gallop

1 of 2

verb

gal·​lop ˈga-ləp How to pronounce gallop (audio)
galloped; galloping; gallops

intransitive verb

1
: to progress or ride at a gallop
2
: to run fast

transitive verb

1
: to cause to gallop
2
: to transport at a gallop
galloper noun

gallop

2 of 2

noun

1
: a bounding gait of a quadruped
specifically : a fast natural usually 4-beat gait of the horse compare canter entry 3, run
2
: a ride or run at a gallop
3
: a stretch of land suitable for galloping horses
4
: a rapid or hasty progression or pace

Example Sentences

Verb The horse galloped toward us. He mounted his horse and galloped off to sound the alarm. She galloped her horse toward us. I grabbed my books and galloped out the door. The program gallops through early American history. Noun The horse was at full gallop. He mounted his horse and took off at a gallop. We went for a gallop through the countryside. See More
Recent Examples on the Web
Verb
For Argentina, Álvarez has grown into a marauding match-winner in his own right, while the team’s wingbacks, Marcos Acuña and Nahuel Molina, gallop up and down the flanks, causing havoc. Sam Knight, The New Yorker, 17 Dec. 2022 For their study, lead author Pieter Fiers of the University of Antwerp and his colleagues had a dozen volunteers run and gallop down a hallway, then dissected their motion in great detail. Elizabeth Preston, Discover Magazine, 7 Jan. 2013 The synths gallop like excitable ponies while his warm-wash vocals swoop and dip, a sweet little slice of life-support disco for the lonely. Jason Lamphier, EW.com, 9 Dec. 2022 The poor beleaguered horse would gallop and kick; the monkey would scream; the audience would roar. Stephen Greenblatt, The New York Review of Books, 1 Dec. 2022 With a ban on motor vehicles and a plethora of hiking and biking trails, jump on horseback to trot or gallop around the island while admiring the changing leaves. Roger Sands, Forbes, 11 Oct. 2022 The invasion of Ukraine by Russia, the largest exporter of oil and gas to global markets, and the retaliatory sanctions that followed have caused gas and oil prices to gallop with an astounding ferocity. New York Times, 2 July 2022 Unfortunate possibilities could gallop wildly through your imagination, dragging you down into the shadows. Chicago Tribune, 14 July 2022 Maine’s the Ghosts of Paul Revere gallop forth, virtually, at 10 p.m. Tickets via mandolin.com. Gary Graff, cleveland, 11 May 2022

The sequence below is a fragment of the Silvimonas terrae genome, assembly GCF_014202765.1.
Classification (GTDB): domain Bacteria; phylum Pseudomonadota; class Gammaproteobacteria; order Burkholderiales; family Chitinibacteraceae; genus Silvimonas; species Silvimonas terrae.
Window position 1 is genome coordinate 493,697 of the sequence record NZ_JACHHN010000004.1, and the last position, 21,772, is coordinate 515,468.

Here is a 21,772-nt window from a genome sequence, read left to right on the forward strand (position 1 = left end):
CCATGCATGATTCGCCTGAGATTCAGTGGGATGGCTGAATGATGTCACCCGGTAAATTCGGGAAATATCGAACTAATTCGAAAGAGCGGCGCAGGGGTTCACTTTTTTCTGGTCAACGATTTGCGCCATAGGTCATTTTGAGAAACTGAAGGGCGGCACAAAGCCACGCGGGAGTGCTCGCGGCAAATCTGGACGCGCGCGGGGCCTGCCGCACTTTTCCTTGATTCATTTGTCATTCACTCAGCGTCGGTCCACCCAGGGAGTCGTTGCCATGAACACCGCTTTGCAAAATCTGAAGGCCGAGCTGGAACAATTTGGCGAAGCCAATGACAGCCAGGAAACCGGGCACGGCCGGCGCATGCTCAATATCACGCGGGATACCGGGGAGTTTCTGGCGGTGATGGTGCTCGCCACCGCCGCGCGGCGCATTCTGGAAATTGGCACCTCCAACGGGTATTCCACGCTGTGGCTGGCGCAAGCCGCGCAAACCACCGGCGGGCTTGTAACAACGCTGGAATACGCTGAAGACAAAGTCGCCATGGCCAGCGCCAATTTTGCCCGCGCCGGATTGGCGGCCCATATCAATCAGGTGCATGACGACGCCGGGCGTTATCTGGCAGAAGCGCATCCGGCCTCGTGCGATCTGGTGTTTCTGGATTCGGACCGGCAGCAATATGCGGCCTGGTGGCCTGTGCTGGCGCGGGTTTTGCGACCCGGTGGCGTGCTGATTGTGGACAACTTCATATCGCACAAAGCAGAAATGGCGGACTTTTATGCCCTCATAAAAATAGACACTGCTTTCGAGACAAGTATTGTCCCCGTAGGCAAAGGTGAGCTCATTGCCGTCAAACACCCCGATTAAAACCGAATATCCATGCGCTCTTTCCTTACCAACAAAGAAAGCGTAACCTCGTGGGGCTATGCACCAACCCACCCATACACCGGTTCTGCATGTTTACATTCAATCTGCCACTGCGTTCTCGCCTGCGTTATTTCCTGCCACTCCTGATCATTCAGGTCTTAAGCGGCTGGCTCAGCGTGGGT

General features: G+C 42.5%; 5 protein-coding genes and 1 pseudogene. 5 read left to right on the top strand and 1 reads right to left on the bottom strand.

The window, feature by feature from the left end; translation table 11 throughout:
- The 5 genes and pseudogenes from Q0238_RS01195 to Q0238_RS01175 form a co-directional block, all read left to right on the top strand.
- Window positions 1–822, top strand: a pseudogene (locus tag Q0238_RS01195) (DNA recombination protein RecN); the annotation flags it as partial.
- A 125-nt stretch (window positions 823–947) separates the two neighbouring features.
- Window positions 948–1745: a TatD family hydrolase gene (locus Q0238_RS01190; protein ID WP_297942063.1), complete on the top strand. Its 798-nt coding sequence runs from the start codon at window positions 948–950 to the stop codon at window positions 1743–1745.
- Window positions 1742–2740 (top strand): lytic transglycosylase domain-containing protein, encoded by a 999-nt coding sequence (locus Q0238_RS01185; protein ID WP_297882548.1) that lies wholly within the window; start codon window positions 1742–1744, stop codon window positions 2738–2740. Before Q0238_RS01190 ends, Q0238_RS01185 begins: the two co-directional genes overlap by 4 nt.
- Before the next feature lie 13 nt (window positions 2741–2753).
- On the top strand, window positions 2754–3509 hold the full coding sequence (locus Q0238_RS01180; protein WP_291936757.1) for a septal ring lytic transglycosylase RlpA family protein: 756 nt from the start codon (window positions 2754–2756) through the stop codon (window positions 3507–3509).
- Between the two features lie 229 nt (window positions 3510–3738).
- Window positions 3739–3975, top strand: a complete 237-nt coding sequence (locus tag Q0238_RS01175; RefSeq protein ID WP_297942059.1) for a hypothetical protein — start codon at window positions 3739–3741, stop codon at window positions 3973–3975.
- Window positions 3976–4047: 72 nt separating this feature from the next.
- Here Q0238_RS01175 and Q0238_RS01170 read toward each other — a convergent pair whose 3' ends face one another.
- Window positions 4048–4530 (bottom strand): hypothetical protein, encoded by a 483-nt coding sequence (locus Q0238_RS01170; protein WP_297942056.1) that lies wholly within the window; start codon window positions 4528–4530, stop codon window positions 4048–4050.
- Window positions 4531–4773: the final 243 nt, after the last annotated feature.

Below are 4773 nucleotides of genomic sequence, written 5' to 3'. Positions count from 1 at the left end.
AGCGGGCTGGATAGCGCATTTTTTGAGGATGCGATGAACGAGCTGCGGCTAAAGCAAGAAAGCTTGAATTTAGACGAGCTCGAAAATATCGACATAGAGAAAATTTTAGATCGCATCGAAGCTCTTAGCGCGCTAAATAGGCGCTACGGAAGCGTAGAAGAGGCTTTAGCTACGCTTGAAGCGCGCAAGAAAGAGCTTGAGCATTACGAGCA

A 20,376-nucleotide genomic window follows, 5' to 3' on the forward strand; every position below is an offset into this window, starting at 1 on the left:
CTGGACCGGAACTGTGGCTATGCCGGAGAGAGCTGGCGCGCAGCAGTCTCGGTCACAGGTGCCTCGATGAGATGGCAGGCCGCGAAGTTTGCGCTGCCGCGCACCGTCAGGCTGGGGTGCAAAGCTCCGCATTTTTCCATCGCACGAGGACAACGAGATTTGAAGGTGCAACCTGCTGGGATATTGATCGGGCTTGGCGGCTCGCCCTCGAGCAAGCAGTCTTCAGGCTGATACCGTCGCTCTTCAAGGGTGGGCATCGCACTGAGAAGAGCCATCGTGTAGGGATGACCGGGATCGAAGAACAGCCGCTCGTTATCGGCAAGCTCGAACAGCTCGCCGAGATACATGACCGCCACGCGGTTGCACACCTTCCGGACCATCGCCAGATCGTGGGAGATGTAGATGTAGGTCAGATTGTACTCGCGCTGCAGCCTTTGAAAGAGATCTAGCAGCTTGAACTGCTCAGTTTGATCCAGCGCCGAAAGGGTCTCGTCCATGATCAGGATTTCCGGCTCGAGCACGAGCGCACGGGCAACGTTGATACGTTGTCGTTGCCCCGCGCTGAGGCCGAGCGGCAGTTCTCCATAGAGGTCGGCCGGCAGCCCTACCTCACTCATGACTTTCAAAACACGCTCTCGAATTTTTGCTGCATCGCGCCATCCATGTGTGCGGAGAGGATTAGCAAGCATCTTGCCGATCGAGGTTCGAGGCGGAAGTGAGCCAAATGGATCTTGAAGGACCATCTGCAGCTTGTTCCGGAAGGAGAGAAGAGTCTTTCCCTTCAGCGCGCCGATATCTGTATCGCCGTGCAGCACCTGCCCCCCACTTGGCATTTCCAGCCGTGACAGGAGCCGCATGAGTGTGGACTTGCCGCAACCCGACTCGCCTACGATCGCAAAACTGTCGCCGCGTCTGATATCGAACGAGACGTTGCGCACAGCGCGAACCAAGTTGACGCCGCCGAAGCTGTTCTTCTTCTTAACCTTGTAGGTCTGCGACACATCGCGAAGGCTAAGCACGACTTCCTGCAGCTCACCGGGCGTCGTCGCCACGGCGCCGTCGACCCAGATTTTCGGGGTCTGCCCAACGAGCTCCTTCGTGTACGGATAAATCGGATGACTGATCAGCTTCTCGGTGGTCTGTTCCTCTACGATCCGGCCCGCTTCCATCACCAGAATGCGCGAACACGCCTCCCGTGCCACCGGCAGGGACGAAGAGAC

Noun
Archbishop Williams 28, Cardinal Spellman 21 — Marcus Thurston rushed for 302 yards and four touchdowns — capped by a go-ahead 57-yard gallop in the fourth quarter — to lead the Bishops (5-6) to a Catholic Central win. Brad Joyal, BostonGlobe.com, 24 Nov. 2022 Instead, Stanford was singularly fixated on how horses ran, believing that when the animal reached a full gallop, all of its hooves were off the ground, making it, essentially, an airborne creature. Jason Bailey, Vulture, 22 July 2022 The 6-5 Johnson, viewed as a drop-back passer, was credited with 62 yards rushing on six carries, including a 48-yard gallop. Chuck Carlton, Dallas News, 9 Apr. 2022 Hämäläinen is fond of the long-distance scholarly raid, and the book often proceeds at a gallop. David Treuer, The New Yorker, 7 Nov. 2022 Jonathan Edwards in full gallop, reading the chiliastic signs. Michael Robbins, Harper’s Magazine , 9 Nov. 2022 Harassment will flourish, and misinformation will force any rational discussion to fight a Gish gallop of lies and conspiracy theories. Brynn Tannehill, The New Republic, 26 Oct. 2022 Derick Coulanges added the next two scores, headlined by a 30-yard gallop. Nate Weitzer, BostonGlobe.com, 10 Sep. 2022 His 80 yard scoring gallop on the game’s first play from scrimmage set an early tone, and Casteel never had an answer. Ben Stapley, The Arizona Republic, 10 Oct. 2022 See More